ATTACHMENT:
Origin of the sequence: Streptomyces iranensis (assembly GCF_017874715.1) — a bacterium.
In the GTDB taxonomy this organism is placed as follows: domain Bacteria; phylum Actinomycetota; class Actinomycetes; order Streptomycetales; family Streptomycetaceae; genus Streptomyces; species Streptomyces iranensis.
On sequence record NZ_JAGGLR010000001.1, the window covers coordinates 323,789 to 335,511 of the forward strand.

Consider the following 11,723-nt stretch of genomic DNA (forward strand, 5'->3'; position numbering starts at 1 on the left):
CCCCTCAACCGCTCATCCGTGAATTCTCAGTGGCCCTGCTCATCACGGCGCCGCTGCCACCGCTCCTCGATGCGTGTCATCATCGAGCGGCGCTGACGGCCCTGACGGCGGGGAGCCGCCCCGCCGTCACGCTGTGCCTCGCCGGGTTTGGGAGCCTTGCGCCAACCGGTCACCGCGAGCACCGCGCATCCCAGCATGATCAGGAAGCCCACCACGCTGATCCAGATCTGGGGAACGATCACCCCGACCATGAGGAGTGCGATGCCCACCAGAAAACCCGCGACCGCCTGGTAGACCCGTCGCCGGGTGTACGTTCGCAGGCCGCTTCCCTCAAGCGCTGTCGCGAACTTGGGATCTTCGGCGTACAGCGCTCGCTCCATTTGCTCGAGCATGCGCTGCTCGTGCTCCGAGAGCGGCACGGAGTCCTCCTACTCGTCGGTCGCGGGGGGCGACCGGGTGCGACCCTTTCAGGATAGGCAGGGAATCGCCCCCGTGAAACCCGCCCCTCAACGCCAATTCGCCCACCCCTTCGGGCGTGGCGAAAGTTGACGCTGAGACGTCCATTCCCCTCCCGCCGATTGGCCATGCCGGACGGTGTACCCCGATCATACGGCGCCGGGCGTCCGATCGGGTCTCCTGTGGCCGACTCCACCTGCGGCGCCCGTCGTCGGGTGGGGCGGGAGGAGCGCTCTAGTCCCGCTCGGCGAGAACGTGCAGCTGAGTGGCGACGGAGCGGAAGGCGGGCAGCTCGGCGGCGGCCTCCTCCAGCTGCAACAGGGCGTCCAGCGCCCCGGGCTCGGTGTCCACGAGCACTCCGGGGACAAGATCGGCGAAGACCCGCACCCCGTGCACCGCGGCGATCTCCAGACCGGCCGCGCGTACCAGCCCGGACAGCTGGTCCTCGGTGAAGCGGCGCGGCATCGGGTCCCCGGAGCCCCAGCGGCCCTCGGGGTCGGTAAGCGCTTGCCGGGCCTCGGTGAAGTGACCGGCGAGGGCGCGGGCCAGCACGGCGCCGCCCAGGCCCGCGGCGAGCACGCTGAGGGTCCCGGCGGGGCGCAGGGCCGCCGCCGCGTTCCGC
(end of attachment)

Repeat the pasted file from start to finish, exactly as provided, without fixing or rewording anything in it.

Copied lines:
Origin of the sequence: Streptomyces iranensis (assembly GCF_017874715.1) — a bacterium.
In the GTDB taxonomy this organism is placed as follows: domain Bacteria; phylum Actinomycetota; class Actinomycetes; order Streptomycetales; family Streptomycetaceae; genus Streptomyces; species Streptomyces iranensis.
On sequence record NZ_JAGGLR010000001.1, the window covers coordinates 323,789 to 335,511 of the forward strand.

Consider the following 11,723-nt stretch of genomic DNA (forward strand, 5'->3'; position numbering starts at 1 on the left):
CCCCTCAACCGCTCATCCGTGAATTCTCAGTGGCCCTGCTCATCACGGCGCCGCTGCCACCGCTCCTCGATGCGTGTCATCATCGAGCGGCGCTGACGGCCCTGACGGCGGGGAGCCGCCCCGCCGTCACGCTGTGCCTCGCCGGGTTTGGGAGCCTTGCGCCAACCGGTCACCGCGAGCACCGCGCATCCCAGCATGATCAGGAAGCCCACCACGCTGATCCAGATCTGGGGAACGATCACCCCGACCATGAGGAGTGCGATGCCCACCAGAAAACCCGCGACCGCCTGGTAGACCCGTCGCCGGGTGTACGTTCGCAGGCCGCTTCCCTCAAGCGCTGTCGCGAACTTGGGATCTTCGGCGTACAGCGCTCGCTCCATTTGCTCGAGCATGCGCTGCTCGTGCTCCGAGAGCGGCACGGAGTCCTCCTACTCGTCGGTCGCGGGGGGCGACCGGGTGCGACCCTTTCAGGATAGGCAGGGAATCGCCCCCGTGAAACCCGCCCCTCAACGCCAATTCGCCCACCCCTTCGGGCGTGGCGAAAGTTGACGCTGAGACGTCCATTCCCCTCCCGCCGATTGGCCATGCCGGACGGTGTACCCCGATCATACGGCGCCGGGCGTCCGATCGGGTCTCCTGTGGCCGACTCCACCTGCGGCGCCCGTCGTCGGGTGGGGCGGGAGGAGCGCTCTAGTCCCGCTCGGCGAGAACGTGCAGCTGAGTGGCGACGGAGCGGAAGGCGGGCAGCTCGGCGGCGGCCTCCTCCAGCTGCAACAGGGCGTCCAGCGCCCCGGGCTCGGTGTCCACGAGCACTCCGGGGACAAGATCGGCGAAGACCCGCACCCCGTGCACCGCGGCGATCTCCAGACCGGCCGCGCGTACCAGCCCGGACAGCTGGTCCTCGGTGAAGCGGCGCGGCATCGGGTCCCCGGAGCCCCAGCGGCCCTCGGGGTCGGTAAGCGCTTGCCGGGCCTCGGTGAAGTGACCGGCGAGGGCGCGGGCCAGCACGGCGCCGCCCAGGCCCGCGGCGAGCACGCTGAGGGTCCCGGCGGGGCGCAGGGCCGCCGCCGCGTTCCGC